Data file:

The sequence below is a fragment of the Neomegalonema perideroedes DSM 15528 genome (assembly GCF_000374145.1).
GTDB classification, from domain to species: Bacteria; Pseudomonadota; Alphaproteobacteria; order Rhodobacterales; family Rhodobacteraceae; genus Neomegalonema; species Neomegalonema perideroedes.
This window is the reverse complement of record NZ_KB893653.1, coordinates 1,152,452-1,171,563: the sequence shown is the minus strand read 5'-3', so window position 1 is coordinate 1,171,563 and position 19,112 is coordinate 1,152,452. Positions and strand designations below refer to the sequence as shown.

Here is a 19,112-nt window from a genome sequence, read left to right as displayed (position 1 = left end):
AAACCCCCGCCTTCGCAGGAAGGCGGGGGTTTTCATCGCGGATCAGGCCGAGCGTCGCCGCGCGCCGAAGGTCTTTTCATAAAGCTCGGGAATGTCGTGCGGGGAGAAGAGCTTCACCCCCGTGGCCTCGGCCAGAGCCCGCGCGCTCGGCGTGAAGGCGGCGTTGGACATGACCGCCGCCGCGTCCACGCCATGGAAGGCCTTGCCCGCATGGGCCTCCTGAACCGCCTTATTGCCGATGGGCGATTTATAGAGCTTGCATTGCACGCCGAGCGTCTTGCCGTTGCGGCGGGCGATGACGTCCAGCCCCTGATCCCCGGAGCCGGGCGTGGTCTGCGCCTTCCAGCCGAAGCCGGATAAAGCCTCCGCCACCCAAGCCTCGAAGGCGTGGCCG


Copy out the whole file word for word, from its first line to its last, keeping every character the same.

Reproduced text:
The sequence below is a fragment of the Neomegalonema perideroedes DSM 15528 genome (assembly GCF_000374145.1).
GTDB classification, from domain to species: Bacteria; Pseudomonadota; Alphaproteobacteria; order Rhodobacterales; family Rhodobacteraceae; genus Neomegalonema; species Neomegalonema perideroedes.
This window is the reverse complement of record NZ_KB893653.1, coordinates 1,152,452-1,171,563: the sequence shown is the minus strand read 5'-3', so window position 1 is coordinate 1,171,563 and position 19,112 is coordinate 1,152,452. Positions and strand designations below refer to the sequence as shown.

Here is a 19,112-nt window from a genome sequence, read left to right as displayed (position 1 = left end):
AAACCCCCGCCTTCGCAGGAAGGCGGGGGTTTTCATCGCGGATCAGGCCGAGCGTCGCCGCGCGCCGAAGGTCTTTTCATAAAGCTCGGGAATGTCGTGCGGGGAGAAGAGCTTCACCCCCGTGGCCTCGGCCAGAGCCCGCGCGCTCGGCGTGAAGGCGGCGTTGGACATGACCGCCGCCGCGTCCACGCCATGGAAGGCCTTGCCCGCATGGGCCTCCTGAACCGCCTTATTGCCGATGGGCGATTTATAGAGCTTGCATTGCACGCCGAGCGTCTTGCCGTTGCGGCGGGCGATGACGTCCAGCCCCTGATCCCCGGAGCCGGGCGTGGTCTGCGCCTTCCAGCCGAAGCCGGATAAAGCCTCCGCCACCCAAGCCTCGAAGGCGTGGCCG